One of Scorsese’s strengths has been his use of music in his films, and Who’s That Knocking At My Door shows that this was a strength from the beginning. Loud, energetic songs from the 1960’s permeate the soundtrack and punctuate scenes with uncanny expertise. There is a scene in the middle of the film where the guys are carousing in an apartment when someone pulls out a gun as a joke. Scorsese uses slow motion in the scene, and the composition is exquisite: contorted bodies doubled over in laughter, the look of terror on the guy that has had the gun pulled on him. Throughout the scene, there is an energetic song playing, and he segues this scene and the next with a bunch of shotgun sounds, closeups of classic western film posters and then a shot of J.R. and the girl walking out of the film Rio Bravo to the song “Shotgun”. It may sound obvious on paper, but it’s exquisite in execution.
The entire feel of the film was that of New Wave and Neo-Realist films of mid-century Europe that have had a huge impact and influence on Scorsese’s life and career, and I’m sure that was no accident. If Who’s That Knocking At My Door was merely independent cinema eye candy it would still be fulfilling, but Scorsese also wrote a really simple but good love story that starts out sweet but goes bad. Considering how much the love story had to compete with the rest of the film for screen time, it was really well mapped out and compelling. The end of the film was disturbing and breathtaking, with J.R. returning to the girl, who is so grateful to see him again because they are in love. His words to her are, “I understand now and I forgive you. I’m going to marry you anyway.” The look on her face is unforgettable, she is completely stunned. He, of course thinking that he is being chivalrous, can’t believe that she wouldn’t thank him, and when she doesn’t, he completely breaks character, screaming at her, “Who is going to marry you, you whore?” before she inevitably throws him out. What follows is a sequence of shots with the song, “Who’s That Knocking At My Door?” playing in the background: J.R. going to confession, various shots of religious iconography, then suddenly a closeup of the girl’s face with her blood curdling scream during her rape and then J.R. just moving on with his life, laughing with friends. I was actually left breathless (probably because I was so startled by the closeup and the scream) but that feeling really extends to the movie in general.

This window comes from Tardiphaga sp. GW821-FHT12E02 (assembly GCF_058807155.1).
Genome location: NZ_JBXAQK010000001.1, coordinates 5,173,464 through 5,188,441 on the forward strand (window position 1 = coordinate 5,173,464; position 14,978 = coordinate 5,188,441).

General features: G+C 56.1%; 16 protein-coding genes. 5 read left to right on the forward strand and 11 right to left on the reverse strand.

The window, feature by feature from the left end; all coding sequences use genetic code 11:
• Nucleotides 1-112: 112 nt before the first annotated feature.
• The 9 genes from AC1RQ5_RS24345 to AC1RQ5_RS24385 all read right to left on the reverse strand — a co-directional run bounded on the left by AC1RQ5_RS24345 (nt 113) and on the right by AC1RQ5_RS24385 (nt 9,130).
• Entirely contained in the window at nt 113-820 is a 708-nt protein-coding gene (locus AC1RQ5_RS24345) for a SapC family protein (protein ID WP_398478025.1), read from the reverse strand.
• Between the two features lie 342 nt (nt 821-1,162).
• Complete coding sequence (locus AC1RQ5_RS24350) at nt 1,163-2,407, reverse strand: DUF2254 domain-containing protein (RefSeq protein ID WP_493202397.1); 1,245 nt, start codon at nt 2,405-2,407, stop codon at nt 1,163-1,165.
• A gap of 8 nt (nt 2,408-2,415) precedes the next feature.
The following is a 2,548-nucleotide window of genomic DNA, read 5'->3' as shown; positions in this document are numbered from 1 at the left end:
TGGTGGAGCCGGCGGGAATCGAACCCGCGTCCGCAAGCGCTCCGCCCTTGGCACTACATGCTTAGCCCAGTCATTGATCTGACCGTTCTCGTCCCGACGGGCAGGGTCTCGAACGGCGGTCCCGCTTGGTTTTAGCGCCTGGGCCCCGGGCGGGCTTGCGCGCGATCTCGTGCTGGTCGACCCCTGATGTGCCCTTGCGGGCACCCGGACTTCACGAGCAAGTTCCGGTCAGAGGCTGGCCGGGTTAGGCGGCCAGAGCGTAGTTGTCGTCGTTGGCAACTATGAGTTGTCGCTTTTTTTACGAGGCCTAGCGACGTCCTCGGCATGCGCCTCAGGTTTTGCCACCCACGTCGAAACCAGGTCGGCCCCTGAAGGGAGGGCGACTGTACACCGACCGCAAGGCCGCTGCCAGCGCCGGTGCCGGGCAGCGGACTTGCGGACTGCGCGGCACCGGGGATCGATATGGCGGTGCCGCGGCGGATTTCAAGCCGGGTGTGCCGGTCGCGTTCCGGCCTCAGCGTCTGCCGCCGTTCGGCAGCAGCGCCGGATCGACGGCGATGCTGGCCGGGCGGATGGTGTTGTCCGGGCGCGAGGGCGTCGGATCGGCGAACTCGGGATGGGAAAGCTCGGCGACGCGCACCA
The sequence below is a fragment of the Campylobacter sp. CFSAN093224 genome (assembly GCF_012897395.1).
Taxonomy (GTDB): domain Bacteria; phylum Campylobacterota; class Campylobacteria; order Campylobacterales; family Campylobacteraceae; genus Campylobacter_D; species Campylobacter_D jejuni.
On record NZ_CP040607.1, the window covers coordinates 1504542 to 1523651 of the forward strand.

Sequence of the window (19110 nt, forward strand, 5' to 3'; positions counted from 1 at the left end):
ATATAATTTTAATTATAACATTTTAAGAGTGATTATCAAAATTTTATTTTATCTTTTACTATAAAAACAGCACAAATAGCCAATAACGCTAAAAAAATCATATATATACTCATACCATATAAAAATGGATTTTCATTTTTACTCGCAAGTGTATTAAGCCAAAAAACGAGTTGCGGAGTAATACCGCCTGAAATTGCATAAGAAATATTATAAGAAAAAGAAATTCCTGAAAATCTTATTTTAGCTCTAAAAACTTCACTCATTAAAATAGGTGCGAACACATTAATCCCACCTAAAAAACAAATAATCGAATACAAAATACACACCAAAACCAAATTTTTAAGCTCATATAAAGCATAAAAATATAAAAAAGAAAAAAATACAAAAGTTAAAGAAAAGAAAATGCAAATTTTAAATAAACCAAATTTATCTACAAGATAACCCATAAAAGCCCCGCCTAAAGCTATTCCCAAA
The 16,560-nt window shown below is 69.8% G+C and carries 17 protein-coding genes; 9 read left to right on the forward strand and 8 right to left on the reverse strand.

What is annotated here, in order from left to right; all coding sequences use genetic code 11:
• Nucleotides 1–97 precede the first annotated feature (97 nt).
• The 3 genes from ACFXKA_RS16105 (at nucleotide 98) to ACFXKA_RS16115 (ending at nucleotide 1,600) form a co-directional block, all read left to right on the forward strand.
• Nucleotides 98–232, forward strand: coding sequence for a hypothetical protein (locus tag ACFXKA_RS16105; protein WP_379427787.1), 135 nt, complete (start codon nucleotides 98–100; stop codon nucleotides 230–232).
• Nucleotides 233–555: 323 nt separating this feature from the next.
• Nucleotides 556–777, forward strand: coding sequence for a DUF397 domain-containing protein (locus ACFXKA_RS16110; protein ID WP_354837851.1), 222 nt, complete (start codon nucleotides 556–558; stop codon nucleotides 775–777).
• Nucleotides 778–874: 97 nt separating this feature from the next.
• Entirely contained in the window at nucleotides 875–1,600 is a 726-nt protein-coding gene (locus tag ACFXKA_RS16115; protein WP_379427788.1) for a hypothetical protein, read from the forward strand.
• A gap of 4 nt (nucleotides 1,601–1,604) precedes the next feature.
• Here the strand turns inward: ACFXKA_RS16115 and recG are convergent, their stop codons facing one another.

Watching Who’s That Knocking At My Door was such a wonderful experience, and the film nerd in me went into overdrive because I couldn’t help thinking about how exciting it was that I was watching Scorsese’s first film and that it was actually really good. I also really enjoyed seeing his influences come to life in his own work, knowing what films have been influential to him from seeing his documentaries My Voyage to Italy and A Personal Journey With Martin Scorsese Through American Movies. But what I truly loved was that, despite the high polish of his films made since the 1970’s, his independent spirit was there from the beginning; when he was told to sex up the film in order for people to see it, he did, but he did it beautifully and artistically. He used relatives’ apartments and his neighborhood haunts (including its church) for locations. Having covered an international film festival for five years, after seeing the “Official Selection” badge from the Chicago International Film Festival before the main titles, I also really envied those people sitting in the audience who were able to experience this film at that time, for the first time. I don’t know if anyone who doesn’t have a love for independent cinema is going to appreciate Who’s That Knocking At My Door, but I would highly recommend giving it a shot.
4 stars out of 5